Ghost Virus (DC Jerry Pardoe and DS Jamila Patel #1), by Graham Masterton

Eight stars

New to the world of Graham Masterton, I was eager to accept a recommendation to see if it were for me. I love a dark thriller, especially when mixed with a police procedural, as they usually have me thinking well into the night while I cannot sleep. I was not disappointed with this series debut and am eager to read the next. It all begins with a young woman who took a bottle of acid and poured it over her head. DC Jerry Pardoe and DS Jamila Patel commence their investigation, curious to discover that it might have something to do with a jacket that she had purchased from a charity shop. Then, more odd murders occur, seemingly tied to items of clothing, leaving the detectives baffled. Is there something going on that could relate to these items or clothing, or is it something a little more mystical? Pardoe and Patel will have to carefully work their way through the evidence to find a plausible solution. Masterton pens a great thriller that leaves the reader thirsting for more.

A young woman is apprehensive about her upcoming arranged marriage, but is making the most of it. While gazing into the mirror, Samira pours a bottle of acid over her head, ruining her beautiful face and eventually killing her from the shock. What could have made her do this? DC Jerry Pardoe and DS Jamila Patel of Tooting Police are given the task to investigate the apparent crime, wondering if it might be an honour killing. However, what they discover is something entirely odd and out of sorts.

After a pathological investigation, there are odd fibres found on Samira’s back, ones that resemble a jacket found in the house. The detectives trace the item back to a charity shop, but nothing comes of it. When other odd events occur, including: a wife killing her husbad, a school teacher killing students, and a man who dismembers his significant other before eating her, Pardoe and Patel begin to wonder if there is some supernatural aspect to the crimes, all tied to various articles of clothing. Nothing else makes sense, even if it means they will be laughed out of the station. What does arise in each case is that the perpetrator denies being themselves, but rather another person entirely. Is this a case of dual identity? If so, things just got a lot more complicated.

With more crimes taking place, brutal and without explanation, DC Pardoe and DS Patel begin to work outside the box to get to the heart of the matter. The connection seems to be articles of clothing from charity shops, but that does not make sense. Could it be that the items of clothing are responsible? While Totting Police are baffled, answers may rest with a ruthless gang leader on the other side of town. Masterton weaves a dark tale that will have readers hooked until the final revelation, which only makes things more confusing.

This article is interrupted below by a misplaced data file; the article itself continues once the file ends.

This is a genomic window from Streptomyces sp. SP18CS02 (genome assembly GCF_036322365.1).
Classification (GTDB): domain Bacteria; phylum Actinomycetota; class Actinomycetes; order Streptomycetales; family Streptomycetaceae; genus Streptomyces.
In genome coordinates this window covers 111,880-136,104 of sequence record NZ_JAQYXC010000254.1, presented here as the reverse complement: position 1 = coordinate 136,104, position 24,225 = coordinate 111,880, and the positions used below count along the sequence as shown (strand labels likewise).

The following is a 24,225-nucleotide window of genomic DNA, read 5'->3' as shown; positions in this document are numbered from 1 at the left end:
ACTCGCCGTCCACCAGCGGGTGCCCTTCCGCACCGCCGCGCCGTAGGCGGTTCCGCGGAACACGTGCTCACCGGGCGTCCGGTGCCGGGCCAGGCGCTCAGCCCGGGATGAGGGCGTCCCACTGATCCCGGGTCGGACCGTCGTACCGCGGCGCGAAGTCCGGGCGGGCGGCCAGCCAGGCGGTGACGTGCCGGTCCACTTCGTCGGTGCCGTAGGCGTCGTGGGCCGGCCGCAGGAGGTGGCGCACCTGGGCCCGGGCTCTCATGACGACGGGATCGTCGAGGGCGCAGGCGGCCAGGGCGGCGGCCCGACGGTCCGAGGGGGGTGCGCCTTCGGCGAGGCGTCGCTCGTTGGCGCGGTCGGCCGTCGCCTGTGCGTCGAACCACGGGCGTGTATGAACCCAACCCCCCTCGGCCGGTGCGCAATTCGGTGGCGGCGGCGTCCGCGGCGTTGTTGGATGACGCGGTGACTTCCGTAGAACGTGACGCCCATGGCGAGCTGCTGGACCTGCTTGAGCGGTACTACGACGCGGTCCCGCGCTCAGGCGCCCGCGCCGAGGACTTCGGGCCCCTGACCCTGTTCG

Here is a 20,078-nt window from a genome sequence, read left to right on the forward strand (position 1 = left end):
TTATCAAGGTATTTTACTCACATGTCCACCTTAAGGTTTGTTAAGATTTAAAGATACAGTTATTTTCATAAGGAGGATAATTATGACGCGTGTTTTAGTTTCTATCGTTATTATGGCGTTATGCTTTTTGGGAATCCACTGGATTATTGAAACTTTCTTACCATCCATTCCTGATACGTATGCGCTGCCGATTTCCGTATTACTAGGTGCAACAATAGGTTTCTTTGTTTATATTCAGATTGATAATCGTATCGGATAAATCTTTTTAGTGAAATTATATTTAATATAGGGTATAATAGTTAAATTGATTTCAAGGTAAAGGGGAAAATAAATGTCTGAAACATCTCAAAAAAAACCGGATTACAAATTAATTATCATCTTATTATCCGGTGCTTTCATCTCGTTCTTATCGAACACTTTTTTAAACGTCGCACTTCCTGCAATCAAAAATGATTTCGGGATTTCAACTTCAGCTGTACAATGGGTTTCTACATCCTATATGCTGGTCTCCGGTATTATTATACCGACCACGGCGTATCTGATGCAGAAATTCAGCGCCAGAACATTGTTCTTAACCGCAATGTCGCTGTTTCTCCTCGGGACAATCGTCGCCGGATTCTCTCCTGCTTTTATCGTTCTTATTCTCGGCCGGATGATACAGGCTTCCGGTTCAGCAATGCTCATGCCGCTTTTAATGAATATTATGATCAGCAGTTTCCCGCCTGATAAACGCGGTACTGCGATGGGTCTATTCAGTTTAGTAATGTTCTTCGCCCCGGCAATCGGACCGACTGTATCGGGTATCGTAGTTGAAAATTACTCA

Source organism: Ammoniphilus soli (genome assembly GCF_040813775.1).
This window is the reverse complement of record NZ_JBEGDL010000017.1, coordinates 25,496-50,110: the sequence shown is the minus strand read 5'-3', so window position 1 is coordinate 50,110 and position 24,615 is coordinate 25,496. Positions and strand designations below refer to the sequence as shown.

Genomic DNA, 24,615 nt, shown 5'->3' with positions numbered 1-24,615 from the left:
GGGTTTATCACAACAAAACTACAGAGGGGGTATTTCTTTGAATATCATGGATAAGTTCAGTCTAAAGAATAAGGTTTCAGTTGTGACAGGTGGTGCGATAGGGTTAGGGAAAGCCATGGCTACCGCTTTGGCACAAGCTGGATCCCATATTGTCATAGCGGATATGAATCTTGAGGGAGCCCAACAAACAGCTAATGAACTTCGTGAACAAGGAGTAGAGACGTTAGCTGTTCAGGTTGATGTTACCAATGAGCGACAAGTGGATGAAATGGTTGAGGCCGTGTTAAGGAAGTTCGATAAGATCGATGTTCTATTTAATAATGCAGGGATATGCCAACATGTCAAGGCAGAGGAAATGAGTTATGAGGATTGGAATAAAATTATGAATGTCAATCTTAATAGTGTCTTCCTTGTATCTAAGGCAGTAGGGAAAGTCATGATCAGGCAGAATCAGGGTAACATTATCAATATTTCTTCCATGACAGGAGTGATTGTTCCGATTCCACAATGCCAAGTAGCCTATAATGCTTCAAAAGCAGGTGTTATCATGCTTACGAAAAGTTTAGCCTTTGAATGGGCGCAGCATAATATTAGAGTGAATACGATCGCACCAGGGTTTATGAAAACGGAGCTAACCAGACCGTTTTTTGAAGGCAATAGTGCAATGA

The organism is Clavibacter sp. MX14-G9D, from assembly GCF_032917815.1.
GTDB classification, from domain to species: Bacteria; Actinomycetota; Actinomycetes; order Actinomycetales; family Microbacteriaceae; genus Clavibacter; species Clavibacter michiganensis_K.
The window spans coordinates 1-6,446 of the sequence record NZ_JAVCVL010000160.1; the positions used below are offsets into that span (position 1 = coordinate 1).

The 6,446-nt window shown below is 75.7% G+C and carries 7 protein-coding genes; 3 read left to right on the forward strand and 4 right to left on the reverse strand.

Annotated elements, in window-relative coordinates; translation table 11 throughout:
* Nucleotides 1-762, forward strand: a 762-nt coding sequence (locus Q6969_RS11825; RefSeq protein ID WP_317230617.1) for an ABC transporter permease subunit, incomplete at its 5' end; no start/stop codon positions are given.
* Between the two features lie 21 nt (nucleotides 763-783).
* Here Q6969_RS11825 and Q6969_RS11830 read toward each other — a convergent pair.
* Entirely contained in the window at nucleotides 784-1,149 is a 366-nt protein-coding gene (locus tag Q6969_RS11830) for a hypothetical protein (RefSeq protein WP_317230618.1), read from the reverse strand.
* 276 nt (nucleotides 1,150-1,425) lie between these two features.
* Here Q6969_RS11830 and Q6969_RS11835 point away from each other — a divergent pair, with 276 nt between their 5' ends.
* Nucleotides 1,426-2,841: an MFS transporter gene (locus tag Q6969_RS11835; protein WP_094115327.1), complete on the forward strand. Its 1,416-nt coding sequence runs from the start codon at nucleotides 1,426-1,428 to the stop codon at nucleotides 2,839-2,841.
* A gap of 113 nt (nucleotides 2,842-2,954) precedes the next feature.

Book recommendations can be a perfect way to expand one’s knowledge of what is out there for all to enjoy. I have had a great deal of success, as well as some epic failures, when I let others push books in a certain direction. Discovering Graham Masterton was definitely a great addition to my reading pile, mixing his love for detailed and dark stories with a strong police procedural. Masterton balances both genres well and has the reader on the trail of a killer, or at least a reason for this horrific crimes. I’m hooked and cannot wait to get to the next book, in hopes of being just as impressed

Sharing the protagonist role is DC Jerry Pardoe and DS Jamila Patel. While the novel focuses less on backstory than development, Masterton offers a great deal about each of them to develop strong leadership roles. There are issues of race, culture, and modern relations within one of England’s cities. Both Pardoe and Patel grow closer to one another in their own ways, working the case as best they can to find answers, even if none of it makes sense. There is a lot to digest her and other characters who emerge throughout the novel enhance the story in numerous ways.

While horror novels are a dime a dozen, developing something that has the reader squirm but feels is not simply graphic is much harder. Graham Masterton does well to provide a chilling horror theme with a strong police procedural to keep the reader entertained and curious throughout. There is a great deal here to keep the reader engaged, particularly since the narrative flows with such ease. Well-developed characters provide glimpses into the various aspects of the crime, some darker than others, and keep the reader wanting to know more. Plot lines weave together as the story gains momentum, forcing the reader to wonder how things will come together before the climactic ending. I love something that is dark, yet has some reason for being somewhat graphic, as it reminds me that not all crimes are simplistic, as well as cut and dry. I cannot wait to see what DC Pardoe and DS Patel have waiting them in the next novel.

Kudos, Mr. Masterton, for this unique take on a crime thriller. I will be recommending this book to many, hoping that the series will receive the same praise.